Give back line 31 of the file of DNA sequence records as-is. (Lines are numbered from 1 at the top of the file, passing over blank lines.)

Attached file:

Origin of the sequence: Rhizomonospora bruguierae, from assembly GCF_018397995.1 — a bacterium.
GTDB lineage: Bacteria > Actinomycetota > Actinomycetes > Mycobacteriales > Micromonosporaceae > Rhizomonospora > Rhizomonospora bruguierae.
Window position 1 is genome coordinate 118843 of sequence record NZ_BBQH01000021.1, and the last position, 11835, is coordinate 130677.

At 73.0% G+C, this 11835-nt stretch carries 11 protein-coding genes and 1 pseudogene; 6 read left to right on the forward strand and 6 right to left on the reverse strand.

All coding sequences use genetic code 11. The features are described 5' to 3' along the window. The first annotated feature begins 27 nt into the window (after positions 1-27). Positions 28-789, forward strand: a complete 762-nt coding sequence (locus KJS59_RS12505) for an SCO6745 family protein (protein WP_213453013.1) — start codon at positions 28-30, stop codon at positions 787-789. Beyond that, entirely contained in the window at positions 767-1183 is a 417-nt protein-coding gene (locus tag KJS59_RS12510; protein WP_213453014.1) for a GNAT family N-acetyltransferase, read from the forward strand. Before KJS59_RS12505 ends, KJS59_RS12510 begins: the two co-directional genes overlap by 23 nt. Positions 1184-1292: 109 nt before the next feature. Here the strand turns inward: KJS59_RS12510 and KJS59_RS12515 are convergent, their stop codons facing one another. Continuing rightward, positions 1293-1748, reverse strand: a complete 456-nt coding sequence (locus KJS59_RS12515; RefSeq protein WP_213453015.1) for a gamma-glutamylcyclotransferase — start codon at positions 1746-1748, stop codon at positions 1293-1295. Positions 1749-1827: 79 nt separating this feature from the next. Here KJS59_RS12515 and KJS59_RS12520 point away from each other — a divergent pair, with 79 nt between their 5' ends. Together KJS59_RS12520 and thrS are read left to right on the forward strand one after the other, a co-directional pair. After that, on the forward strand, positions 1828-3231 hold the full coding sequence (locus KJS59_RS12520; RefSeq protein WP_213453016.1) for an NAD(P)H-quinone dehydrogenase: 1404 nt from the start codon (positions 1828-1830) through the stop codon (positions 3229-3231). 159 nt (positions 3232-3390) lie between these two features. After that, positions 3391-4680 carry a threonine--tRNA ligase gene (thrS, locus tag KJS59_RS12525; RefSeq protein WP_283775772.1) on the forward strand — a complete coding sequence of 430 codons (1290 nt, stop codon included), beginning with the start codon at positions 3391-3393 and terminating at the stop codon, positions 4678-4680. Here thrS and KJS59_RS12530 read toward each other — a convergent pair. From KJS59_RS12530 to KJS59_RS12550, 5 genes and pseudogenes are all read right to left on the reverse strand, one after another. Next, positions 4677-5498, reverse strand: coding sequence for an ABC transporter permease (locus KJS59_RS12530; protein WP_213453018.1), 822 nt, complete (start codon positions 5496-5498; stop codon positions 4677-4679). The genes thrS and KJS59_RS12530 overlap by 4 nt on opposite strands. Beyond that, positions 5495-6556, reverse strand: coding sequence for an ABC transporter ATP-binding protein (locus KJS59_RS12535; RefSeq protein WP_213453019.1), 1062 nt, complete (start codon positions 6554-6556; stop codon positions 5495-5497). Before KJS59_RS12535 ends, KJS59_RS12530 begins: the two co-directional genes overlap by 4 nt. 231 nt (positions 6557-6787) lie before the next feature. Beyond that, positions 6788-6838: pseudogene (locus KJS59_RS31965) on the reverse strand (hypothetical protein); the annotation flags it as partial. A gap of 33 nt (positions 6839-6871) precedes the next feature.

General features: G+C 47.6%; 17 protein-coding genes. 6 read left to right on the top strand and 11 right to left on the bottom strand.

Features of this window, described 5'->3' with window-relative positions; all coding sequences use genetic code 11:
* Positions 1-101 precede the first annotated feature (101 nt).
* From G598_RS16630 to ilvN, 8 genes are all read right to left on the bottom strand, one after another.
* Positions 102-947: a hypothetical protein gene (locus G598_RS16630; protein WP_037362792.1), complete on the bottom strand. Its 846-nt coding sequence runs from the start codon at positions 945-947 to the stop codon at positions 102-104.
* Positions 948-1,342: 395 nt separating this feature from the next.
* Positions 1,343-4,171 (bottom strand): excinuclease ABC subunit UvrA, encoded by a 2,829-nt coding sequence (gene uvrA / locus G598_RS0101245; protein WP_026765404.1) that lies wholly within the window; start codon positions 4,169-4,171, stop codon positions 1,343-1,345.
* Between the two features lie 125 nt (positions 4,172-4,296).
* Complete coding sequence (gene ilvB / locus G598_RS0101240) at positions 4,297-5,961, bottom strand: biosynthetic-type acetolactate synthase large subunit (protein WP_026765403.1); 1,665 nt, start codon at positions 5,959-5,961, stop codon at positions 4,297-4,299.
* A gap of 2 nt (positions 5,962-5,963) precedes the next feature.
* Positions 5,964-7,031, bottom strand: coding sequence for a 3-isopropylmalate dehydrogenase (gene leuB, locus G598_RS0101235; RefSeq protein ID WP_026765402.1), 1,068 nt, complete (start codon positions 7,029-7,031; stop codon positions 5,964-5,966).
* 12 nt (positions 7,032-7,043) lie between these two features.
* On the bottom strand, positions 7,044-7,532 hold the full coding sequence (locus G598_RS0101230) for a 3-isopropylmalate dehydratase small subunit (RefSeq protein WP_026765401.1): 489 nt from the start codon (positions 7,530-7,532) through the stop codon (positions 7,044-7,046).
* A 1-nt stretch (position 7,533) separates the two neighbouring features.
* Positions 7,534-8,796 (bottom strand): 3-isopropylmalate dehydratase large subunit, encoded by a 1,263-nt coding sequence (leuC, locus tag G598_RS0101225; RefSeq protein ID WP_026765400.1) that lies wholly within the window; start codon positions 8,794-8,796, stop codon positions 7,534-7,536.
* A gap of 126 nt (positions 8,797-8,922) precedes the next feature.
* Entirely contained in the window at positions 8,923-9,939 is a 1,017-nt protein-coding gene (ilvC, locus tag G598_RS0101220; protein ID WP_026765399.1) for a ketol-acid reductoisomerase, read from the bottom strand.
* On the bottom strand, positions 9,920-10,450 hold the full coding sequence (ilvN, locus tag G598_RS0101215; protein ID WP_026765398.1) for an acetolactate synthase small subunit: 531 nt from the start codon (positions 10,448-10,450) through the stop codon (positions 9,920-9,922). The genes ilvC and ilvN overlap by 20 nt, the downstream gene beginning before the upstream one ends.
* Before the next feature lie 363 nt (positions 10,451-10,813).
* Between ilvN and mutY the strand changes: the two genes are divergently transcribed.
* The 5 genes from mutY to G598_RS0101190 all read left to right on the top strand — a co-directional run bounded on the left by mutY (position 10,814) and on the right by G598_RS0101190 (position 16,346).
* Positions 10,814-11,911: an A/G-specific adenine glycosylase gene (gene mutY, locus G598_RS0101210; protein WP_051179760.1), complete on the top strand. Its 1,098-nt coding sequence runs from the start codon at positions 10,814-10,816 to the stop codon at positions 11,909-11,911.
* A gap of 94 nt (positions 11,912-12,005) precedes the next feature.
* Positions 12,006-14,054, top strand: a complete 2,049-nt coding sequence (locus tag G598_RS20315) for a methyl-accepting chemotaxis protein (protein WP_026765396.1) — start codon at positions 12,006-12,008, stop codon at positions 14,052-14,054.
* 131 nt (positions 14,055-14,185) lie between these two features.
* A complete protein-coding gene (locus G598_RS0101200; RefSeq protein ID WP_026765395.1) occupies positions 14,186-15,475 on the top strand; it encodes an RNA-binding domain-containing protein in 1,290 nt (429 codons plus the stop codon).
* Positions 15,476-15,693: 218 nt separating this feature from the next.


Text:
* A complete protein-coding gene (locus G598_RS0101200; RefSeq protein ID WP_026765395.1) occupies positions 14,186-15,475 on the top strand; it encodes an RNA-binding domain-containing protein in 1,290 nt (429 codons plus the stop codon).